The commander of the U.S. military's relief effort in Indonesia says the United Nations was supposed to coordinate the supplies and relief workers sitting idle at the international aid hub in Sumatra.If you can't guess the UN's response, you just haven't been paying attention. That's right, they blamed the U.S., after whining for a week about how we weren't letting them grab any attention. I quote again:
"Who's organizing the NGOs, I'm not sure. I understand the United Nations was to get them together. Without being critical, I think they are making a nascent attempt at coordination," said Rear Adm. William Crowder, who commands the U.S. presence there.
At the air base in Banda Aceh, many relief, medical and rescue workers from a dozen nations sit unused in what is becoming a tent city.
Cartons of food and medical supplies, unloaded from incoming C-130 transport planes, lay in large piles by the runway, with many water-logged and coming apart from the heavy monsoon downpours of the last two days.
There is no coordination on the ground among the growing number of NGOs, major international organizations and various foreign military units gathered to help tsunami victims in Indonesia, according to some U.S. officers.
In sharp contrast, Navy seaman rush to helicopters landing on a nearby soccer field, forming daisy chains to speed rice bags into the craft or offloading injured survivors on stretchers to an emergency aid station.
On Thursday, the U.N. official coordinating relief efforts on Sumatra, Michael Elmquist, complained to reporters that the U.S. military's aid mission was failing to coordinate and provide critical information to other relief organizations.But Michael, I thought that was the job of the UN! Surely you aren't suggesting that your organization is impotent without American military support...the Diplomad has more on this sad, sorry state of affairs.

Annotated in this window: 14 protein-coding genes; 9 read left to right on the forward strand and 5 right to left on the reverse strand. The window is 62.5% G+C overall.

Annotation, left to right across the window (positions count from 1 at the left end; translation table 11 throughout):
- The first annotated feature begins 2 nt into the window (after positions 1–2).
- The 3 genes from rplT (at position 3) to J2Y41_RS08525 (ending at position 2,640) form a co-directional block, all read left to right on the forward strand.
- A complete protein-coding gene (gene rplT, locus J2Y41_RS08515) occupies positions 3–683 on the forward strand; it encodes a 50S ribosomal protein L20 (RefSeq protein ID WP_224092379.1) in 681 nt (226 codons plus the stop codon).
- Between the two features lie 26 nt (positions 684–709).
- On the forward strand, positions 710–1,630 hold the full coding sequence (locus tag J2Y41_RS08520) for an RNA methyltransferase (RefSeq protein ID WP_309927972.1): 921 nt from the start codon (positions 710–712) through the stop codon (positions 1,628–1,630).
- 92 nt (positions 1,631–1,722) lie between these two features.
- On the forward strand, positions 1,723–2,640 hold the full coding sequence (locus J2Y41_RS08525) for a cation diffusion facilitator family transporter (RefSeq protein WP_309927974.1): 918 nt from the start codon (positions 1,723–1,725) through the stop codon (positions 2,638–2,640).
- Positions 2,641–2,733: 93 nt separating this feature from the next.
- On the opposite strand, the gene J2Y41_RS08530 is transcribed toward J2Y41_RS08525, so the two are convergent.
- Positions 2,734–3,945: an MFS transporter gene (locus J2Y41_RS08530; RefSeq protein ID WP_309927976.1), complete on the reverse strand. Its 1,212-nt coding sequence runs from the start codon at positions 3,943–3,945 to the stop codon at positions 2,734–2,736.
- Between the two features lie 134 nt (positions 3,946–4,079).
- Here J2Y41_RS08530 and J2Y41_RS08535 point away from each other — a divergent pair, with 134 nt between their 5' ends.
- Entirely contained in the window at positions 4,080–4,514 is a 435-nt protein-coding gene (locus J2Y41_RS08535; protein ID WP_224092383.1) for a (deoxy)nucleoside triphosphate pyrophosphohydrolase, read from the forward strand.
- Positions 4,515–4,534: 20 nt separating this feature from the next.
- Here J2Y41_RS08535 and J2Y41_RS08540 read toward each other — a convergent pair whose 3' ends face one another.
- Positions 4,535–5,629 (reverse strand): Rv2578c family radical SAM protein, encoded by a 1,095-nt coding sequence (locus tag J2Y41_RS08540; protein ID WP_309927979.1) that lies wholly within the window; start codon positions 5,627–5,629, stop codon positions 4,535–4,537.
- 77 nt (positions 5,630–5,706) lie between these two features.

In other UN news, Judith Miller has this story in the New York Times on the Volcker Commission's prelimary findings on the audits of Oil-For-Food. This is an early release of information that was starting to leak, according to Volcker. There is no smoking gun here. I have been very vocal on Oil-For-Food, and I want to be clear that I'm not just stirring flames. The Volcker Commission has, so far, uncovered a great deal of incompetence and lax enforcement of standard accounting procedures resulting in huge amounts of waste, but has yet to release any information that would indicate massive corruption.
Two things are worth stressing: (1) this is a preliminary report on one facet of the program (and not even the official prelimary report, due at the end of January), not a clean bill of health, and (2) many observers doubt that the Volcker Commission has the necessary resources and authority to perform a thorough investigation. Consider these comments from outgoing UN ambassador John Danforth (hat tip to Friends of Saddam):
Wait for the report before you condemn, say my liberal friends (yes, I have a couple). I will make a deal with them and you. If the Volcker Commission can provide convincing evidence that it has thoroughly investigated the allegations and found no major corruption, I will trumpet my mistaken beliefs in huge banner headlines at the top of this blog for a week (convincing evidence, now, not just a claim by partisans on either side). However, I submit to you that given the UN's continued gross mismanagement of the billions of dollars vouchsafed to it, the damage has been done. Clearly, the UN is out of control. Kofi Annan has lost his credibility. The UN needs new, credible leadership, or we need to pull the plug, fast.
"The fact that he doesn't have subpoena power, he doesn't have a grand jury, he can't compel testimony, he can't compel production of documents and witnesses and documents that are located in other countries might be beyond his reach," Danforth told FOX News' Jonathan Hunt on Friday.
"Those are tremendous handicaps so what he is � I wouldn't say likely to do � but what is possible, is that his focus would move from the bad acts, from the criminal offenses to something that he will view as more manageable � namely the procedures and was it a tight enough procedural system, which might be interesting but not the key question to investigate."